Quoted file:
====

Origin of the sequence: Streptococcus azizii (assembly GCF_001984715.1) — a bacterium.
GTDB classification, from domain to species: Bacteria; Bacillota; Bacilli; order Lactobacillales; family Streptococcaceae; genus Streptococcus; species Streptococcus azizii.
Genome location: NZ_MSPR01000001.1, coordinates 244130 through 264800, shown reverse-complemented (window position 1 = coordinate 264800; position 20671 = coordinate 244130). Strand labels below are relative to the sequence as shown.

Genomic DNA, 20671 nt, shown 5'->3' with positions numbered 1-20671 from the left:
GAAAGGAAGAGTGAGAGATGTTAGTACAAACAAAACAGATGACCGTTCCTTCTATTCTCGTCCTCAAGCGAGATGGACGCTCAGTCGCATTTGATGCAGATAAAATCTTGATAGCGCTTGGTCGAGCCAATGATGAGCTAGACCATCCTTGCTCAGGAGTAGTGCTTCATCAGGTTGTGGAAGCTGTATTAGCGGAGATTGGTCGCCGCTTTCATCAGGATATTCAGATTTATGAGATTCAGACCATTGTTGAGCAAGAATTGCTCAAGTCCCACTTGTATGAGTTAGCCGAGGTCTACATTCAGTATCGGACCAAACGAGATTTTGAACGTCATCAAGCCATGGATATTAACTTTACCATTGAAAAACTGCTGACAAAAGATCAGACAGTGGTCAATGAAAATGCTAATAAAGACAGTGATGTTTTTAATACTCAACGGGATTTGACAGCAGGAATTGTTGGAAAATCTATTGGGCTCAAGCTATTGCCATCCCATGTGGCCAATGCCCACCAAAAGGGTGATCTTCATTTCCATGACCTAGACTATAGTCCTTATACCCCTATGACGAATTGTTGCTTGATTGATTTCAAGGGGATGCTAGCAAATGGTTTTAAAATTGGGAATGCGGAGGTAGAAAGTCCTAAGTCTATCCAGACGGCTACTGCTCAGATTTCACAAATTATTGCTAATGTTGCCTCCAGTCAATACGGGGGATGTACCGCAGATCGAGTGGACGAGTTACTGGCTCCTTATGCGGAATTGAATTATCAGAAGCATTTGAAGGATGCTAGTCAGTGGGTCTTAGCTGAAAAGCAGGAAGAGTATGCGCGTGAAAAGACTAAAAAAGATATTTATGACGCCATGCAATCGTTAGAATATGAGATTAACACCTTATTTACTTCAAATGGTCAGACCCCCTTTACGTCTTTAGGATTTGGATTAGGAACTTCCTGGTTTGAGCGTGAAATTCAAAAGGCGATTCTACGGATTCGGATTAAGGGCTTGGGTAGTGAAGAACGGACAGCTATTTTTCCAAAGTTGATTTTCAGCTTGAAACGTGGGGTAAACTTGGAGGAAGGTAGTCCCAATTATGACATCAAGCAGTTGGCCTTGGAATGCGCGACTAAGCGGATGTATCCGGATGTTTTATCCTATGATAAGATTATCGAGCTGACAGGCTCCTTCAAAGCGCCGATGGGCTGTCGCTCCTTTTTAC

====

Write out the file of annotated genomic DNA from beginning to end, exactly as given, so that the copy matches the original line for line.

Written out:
Origin of the sequence: Streptococcus azizii (assembly GCF_001984715.1) — a bacterium.
GTDB classification, from domain to species: Bacteria; Bacillota; Bacilli; order Lactobacillales; family Streptococcaceae; genus Streptococcus; species Streptococcus azizii.
Genome location: NZ_MSPR01000001.1, coordinates 244130 through 264800, shown reverse-complemented (window position 1 = coordinate 264800; position 20671 = coordinate 244130). Strand labels below are relative to the sequence as shown.

Genomic DNA, 20671 nt, shown 5'->3' with positions numbered 1-20671 from the left:
GAAAGGAAGAGTGAGAGATGTTAGTACAAACAAAACAGATGACCGTTCCTTCTATTCTCGTCCTCAAGCGAGATGGACGCTCAGTCGCATTTGATGCAGATAAAATCTTGATAGCGCTTGGTCGAGCCAATGATGAGCTAGACCATCCTTGCTCAGGAGTAGTGCTTCATCAGGTTGTGGAAGCTGTATTAGCGGAGATTGGTCGCCGCTTTCATCAGGATATTCAGATTTATGAGATTCAGACCATTGTTGAGCAAGAATTGCTCAAGTCCCACTTGTATGAGTTAGCCGAGGTCTACATTCAGTATCGGACCAAACGAGATTTTGAACGTCATCAAGCCATGGATATTAACTTTACCATTGAAAAACTGCTGACAAAAGATCAGACAGTGGTCAATGAAAATGCTAATAAAGACAGTGATGTTTTTAATACTCAACGGGATTTGACAGCAGGAATTGTTGGAAAATCTATTGGGCTCAAGCTATTGCCATCCCATGTGGCCAATGCCCACCAAAAGGGTGATCTTCATTTCCATGACCTAGACTATAGTCCTTATACCCCTATGACGAATTGTTGCTTGATTGATTTCAAGGGGATGCTAGCAAATGGTTTTAAAATTGGGAATGCGGAGGTAGAAAGTCCTAAGTCTATCCAGACGGCTACTGCTCAGATTTCACAAATTATTGCTAATGTTGCCTCCAGTCAATACGGGGGATGTACCGCAGATCGAGTGGACGAGTTACTGGCTCCTTATGCGGAATTGAATTATCAGAAGCATTTGAAGGATGCTAGTCAGTGGGTCTTAGCTGAAAAGCAGGAAGAGTATGCGCGTGAAAAGACTAAAAAAGATATTTATGACGCCATGCAATCGTTAGAATATGAGATTAACACCTTATTTACTTCAAATGGTCAGACCCCCTTTACGTCTTTAGGATTTGGATTAGGAACTTCCTGGTTTGAGCGTGAAATTCAAAAGGCGATTCTACGGATTCGGATTAAGGGCTTGGGTAGTGAAGAACGGACAGCTATTTTTCCAAAGTTGATTTTCAGCTTGAAACGTGGGGTAAACTTGGAGGAAGGTAGTCCCAATTATGACATCAAGCAGTTGGCCTTGGAATGCGCGACTAAGCGGATGTATCCGGATGTTTTATCCTATGATAAGATTATCGAGCTGACAGGCTCCTTCAAAGCGCCGATGGGCTGTCGCTCCTTTTTAC